The tour didn’t stop there though, following a motion of did I want to see some more cool stuff, we closed the hanger doors and headed off on foot round the corner.

As the hanger door opened a very shiny plane stood before me (1928, Stearman).

Stearman Fury

Stearman Fury, 1928

Ok, I hadn’t managed to get into the air, but this was turning out to be a pretty successful day none the less and Eric was a really nice guy to chat to about all things planes.

As he was closing up, I figured it was worth a punt and asked if he knew anyone in the area that might be able to get me up in the air today…..

“Oh yeah sure, follow me….”

We jumped in the SUV, drove out of the small (by UK standards, pretty random) airfield and up the road for about 3-6 miles – to yet another small, slightly random airfield.

Eric was telling me that there was a flight school here so there should be no problem getting up in a C172.   Great, I fly those here, so things were looking very much up.

The next thing I remember hearing was:   “Hey, Bob’s in town….”

I’m sure this was meant to mean something, of course Bob, everyone knows Bob.   Don’t they?

When the next sentence was “…..and he has a bi-plane.”   Bob quickly became someone I needed to know 🙂

It turned out that Bob didn’t just have any old bi-plane, he had a 1926 Travel Air 4000.   Believed to basically be the last one of its kind flying.

Travel Air 4000 (1926)

Travel Air 4000 (1926)

I was now presented with options and a bit of a dilemma.

Either go flying in a C172, which you can do pretty much anywhere and I do basically every other weekend or so – but get to fly the plane.

Or go up in a 1926 Travel Air 4000, last of its kind, very cool plane, probably once in a life time – but only get into the sky as a passenger.

Not that tough a decision, once in a life time Vs every other weekend…… It had to be a spin up in the Travel Air!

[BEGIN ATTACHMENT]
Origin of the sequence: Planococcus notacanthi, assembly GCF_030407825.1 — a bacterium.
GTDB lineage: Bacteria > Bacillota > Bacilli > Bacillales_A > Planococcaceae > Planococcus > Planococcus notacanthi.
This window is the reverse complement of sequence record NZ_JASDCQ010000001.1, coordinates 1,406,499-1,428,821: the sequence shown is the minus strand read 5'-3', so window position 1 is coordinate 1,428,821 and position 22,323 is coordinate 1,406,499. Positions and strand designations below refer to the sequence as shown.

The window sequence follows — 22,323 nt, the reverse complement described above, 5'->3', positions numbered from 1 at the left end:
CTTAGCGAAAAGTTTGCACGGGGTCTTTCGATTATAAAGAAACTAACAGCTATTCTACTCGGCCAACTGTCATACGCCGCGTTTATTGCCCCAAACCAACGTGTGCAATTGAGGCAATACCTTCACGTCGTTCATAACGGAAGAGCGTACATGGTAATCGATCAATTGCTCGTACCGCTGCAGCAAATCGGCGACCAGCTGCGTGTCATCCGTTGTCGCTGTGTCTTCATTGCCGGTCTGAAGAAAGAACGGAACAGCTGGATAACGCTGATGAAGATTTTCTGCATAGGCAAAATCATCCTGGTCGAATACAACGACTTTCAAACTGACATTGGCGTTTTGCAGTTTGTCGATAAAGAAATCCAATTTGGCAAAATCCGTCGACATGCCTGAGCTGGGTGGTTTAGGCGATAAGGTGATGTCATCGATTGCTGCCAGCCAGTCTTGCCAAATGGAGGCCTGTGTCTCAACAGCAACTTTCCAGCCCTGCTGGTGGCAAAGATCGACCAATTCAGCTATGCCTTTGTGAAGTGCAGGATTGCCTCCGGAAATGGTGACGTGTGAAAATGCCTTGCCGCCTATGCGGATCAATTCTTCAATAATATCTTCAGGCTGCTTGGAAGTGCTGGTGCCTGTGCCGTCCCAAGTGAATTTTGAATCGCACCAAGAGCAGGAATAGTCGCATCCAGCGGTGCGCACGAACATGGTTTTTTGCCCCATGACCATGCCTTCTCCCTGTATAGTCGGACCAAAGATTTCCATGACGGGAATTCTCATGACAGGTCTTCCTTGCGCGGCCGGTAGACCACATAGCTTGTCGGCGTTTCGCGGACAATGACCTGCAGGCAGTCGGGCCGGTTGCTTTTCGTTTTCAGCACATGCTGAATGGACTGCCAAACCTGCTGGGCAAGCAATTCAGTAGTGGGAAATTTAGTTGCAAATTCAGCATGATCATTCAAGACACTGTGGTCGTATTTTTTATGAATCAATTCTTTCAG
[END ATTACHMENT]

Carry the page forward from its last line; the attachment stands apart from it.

We did a deal with Bob, in his words “I like flying, not business….”   so I think we covered his costs of flying the plane and made him a bit of cash for the day – but we got a deal way better than what you’d get if you did an air tour in San Francisco (usually also sharing the experience with 6 others etc.)

View of Napa from a Travel Air 4000

View of Napa from a Travel Air 4000

Bob flew us out almost to the coast, over the wine valley’s and along the hills – we flew pretty low, if we were higher than 1200ft I’d be amazed. It was a really, really good trip up and the views were well, the only way to see Napa to be honest.   On the return leg he decided to have a bit of fun with it, pulled back on the stick and we were aiming for the gods…….before cutting the throttle yawing the plane 180 degrees to point back at the ground and then into a dive.   Brilliant!!   Bi-planes, fly slow and this maneuver in them always looks like (from the ground) they’re turning almost on the spot, mid-air.   To make sure we got our moneys worth, he did it again 🙂

Aviation People are Great People

Since I started learning to fly, I’ve met a lot of people who fly or are learning to fly.   It never ceases to amaze me how much they all seem to be willing to help you out, show you something cool they’ve got, take you 6 miles up the road to find someone who can take you flying or just buy you a beer.

I can’t thank Eric and Bob enough for helping sorting this trip out, it was just fantastic.

…….and the last thing to put a smile on my face.   When we landed, I was chatting to the guy who ran the flight school there, asking how much it cost.   $139/hour with an instructor!    Just to put that in perspective, it costs me £179/hour.    It makes the idea of going out there for 1-2 weeks and just building a stack of flight hours very tempting.